Was the government’s claim to give SMEs cash just a boast?

posted by 3 years ago in News
Was the Government's claim to give SMEs cash just a boast?

Historically, UK governments have acted as a friend to SMEs, and as there are approximately 5.2 million within the UK, this presents a good argument for voting. However, promising and doing are two completely separate things.

During the start of May, the National Audit Office revealed that the government’s vow to give SMEs more cash from the £45 billion yearly spend has slowly disappeared.

Although they promised to spend 33% of their yearly allowance the ‘watchdog’ discovered;

“We continue to see larger providers dominating; for example, the government’s top 5 IT providers received over half of government’s total spending on contracted out IT.”

The government have shared their figures with The Register which shows that during 2014 and 2015 they spent £6.3 billion with IT suppliers with 42% going to just three providers.

There have been claims made in the past that the government has passed all SME targets with flying colours – these claims have now been tarnished by the ‘watchdog’ due to their methods of accounting for indirect spends with larger businesses.

Professor Andrew Cox of the International Institute of Advance Purchasing and Supply believes that the issue has come from the government’s procurement bod, the Crown Commercial Service (CCS). The CCS’ responsibility directly states that it will “work closely with the wider public sector to ensure that the benefits of aggregation and centralisation are shared across the public sector to maximise savings for the taxpayer.” However, this usually excludes SMEs.

Cox added that the separate structure of the government works against the CCS’ obsession towards aggregation. It has been spotted within recent framework for commodity tech – it is valued between £2 billion and £4 billion.

“CCS has taken a standard view to lower costs by aggregation. The government has set up a body raison d’être to aggregate. But CCS has no executive powers to force bodies to put anything together.”

“It is true that higher volume can lead to better deals but only in certain circumstances. Even if they could have a central body with power and responsibility to make decisions effectively, aggregation does not always lead to best cost.

“Certainly it’s true if you buy bulk chemicals for example, you will get a lower price in particularly if your demand fits with the high capacity of the supplier. So everyone thinks aggregation leads to economies of scale – but that is not always the case.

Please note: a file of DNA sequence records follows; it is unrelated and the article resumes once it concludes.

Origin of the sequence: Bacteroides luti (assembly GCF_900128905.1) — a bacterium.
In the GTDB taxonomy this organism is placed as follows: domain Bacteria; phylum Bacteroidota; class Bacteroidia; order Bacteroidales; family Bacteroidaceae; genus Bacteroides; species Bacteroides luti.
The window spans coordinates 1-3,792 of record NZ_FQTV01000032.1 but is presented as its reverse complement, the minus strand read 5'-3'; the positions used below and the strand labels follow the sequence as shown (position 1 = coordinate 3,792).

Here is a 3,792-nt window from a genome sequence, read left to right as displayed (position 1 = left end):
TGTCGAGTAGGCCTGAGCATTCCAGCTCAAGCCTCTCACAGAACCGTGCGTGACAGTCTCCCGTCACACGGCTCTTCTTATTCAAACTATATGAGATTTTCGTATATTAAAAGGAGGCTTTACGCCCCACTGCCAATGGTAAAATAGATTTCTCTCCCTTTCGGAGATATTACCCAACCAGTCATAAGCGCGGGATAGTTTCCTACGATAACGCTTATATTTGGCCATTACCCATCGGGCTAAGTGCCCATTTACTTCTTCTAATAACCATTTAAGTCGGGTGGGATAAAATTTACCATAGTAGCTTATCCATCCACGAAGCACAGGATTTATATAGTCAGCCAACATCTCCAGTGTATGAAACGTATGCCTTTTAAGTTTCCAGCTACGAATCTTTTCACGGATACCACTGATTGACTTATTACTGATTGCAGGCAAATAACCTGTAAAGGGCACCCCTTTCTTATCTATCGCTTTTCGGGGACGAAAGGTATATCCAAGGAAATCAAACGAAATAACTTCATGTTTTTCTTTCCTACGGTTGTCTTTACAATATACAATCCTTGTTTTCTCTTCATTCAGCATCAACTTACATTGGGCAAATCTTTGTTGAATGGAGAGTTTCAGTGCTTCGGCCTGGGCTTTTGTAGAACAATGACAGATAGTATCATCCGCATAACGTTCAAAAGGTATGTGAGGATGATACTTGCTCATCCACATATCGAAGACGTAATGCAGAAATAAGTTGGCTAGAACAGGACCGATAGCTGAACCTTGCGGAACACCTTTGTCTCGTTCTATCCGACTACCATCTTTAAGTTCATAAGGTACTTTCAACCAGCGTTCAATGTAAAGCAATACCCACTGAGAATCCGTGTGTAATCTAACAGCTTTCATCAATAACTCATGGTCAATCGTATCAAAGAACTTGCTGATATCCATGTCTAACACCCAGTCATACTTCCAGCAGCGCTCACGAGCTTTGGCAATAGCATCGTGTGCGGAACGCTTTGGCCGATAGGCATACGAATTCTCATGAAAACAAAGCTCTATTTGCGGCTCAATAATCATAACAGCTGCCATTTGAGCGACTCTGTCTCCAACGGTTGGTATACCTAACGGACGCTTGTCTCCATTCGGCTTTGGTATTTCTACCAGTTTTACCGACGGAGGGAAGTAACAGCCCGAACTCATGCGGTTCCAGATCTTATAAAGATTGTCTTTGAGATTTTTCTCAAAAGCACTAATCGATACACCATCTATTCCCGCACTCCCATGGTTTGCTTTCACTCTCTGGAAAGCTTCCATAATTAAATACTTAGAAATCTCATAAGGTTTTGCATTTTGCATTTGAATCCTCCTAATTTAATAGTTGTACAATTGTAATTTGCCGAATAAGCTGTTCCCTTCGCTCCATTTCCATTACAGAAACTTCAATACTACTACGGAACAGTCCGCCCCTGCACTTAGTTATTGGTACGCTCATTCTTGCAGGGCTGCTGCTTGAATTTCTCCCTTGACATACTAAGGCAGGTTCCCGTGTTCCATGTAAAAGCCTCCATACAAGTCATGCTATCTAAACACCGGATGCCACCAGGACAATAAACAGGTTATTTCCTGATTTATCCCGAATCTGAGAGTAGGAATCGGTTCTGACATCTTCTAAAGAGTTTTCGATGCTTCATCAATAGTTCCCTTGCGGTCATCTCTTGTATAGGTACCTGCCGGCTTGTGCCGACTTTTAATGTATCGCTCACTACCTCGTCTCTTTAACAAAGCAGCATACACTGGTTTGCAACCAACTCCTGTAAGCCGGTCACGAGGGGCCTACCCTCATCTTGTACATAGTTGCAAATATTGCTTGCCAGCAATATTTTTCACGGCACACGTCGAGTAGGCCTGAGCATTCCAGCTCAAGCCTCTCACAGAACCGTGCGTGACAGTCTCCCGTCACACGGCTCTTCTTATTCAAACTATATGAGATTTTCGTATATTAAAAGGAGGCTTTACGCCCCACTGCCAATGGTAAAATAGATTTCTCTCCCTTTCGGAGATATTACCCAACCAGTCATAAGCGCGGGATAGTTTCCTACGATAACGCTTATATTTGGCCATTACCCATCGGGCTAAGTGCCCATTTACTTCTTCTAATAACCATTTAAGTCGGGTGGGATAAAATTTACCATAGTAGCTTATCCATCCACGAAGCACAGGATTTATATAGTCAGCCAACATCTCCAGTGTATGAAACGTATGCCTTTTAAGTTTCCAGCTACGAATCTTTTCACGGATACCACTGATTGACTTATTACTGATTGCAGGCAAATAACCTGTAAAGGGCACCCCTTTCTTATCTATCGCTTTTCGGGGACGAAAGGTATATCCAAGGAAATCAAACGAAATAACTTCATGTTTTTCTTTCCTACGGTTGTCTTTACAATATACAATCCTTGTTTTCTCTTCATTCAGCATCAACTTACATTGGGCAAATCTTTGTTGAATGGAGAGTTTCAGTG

“Many years ago I worked with IBM to help it source multiple local deals for paper – rather than use once supplier.

“People talk about economies of scale, but big companies also have diseconomies. They employ people with large salaries that manage complex structures of the companies who are flying all over the world and staying in five star hotels.

“CCS wants to aggregate, that is why it ends up with the same suppliers. Yet there is no evidence that these companies are more cost effective. For example, there are plenty of small software companies with bright young people who do not have diseconomies of scale.

“I’m not saying you can’t get better deals sometimes if by aggregation. For example if everyone is buying a product with a specification you can’t control such as Microsoft Office. Then it makes sense to come together and negotiate. But the point is buyers need to stop taking a one size fits all approach.”

Cox believes that the G-Cloud has in the past been a successful portal for letting the government purchase more cleverly by notoriously risk-adverse public sector bodies giving them a chance to join the smaller businesses. However, the total of £1 billion is actually a decrease for public sector bodies £16 billion average yearly spends on IT;

“The downplaying of G-Cloud approach is frustrating,” Cox says.

“There is lots of evidence from experience that disaggregation and open markets to suppliers provide better value for money. Sometimes that will include large companies and sometimes they will be small; sometimes buyers should aggregate and sometimes they shouldn’t.”

He concludes;

“What we need is CCS is to work with the G-Cloud approach and understand what the relative benefits are to the market – they need to look at a lot optimisation. The current approach does not amount to joined-up thinking.”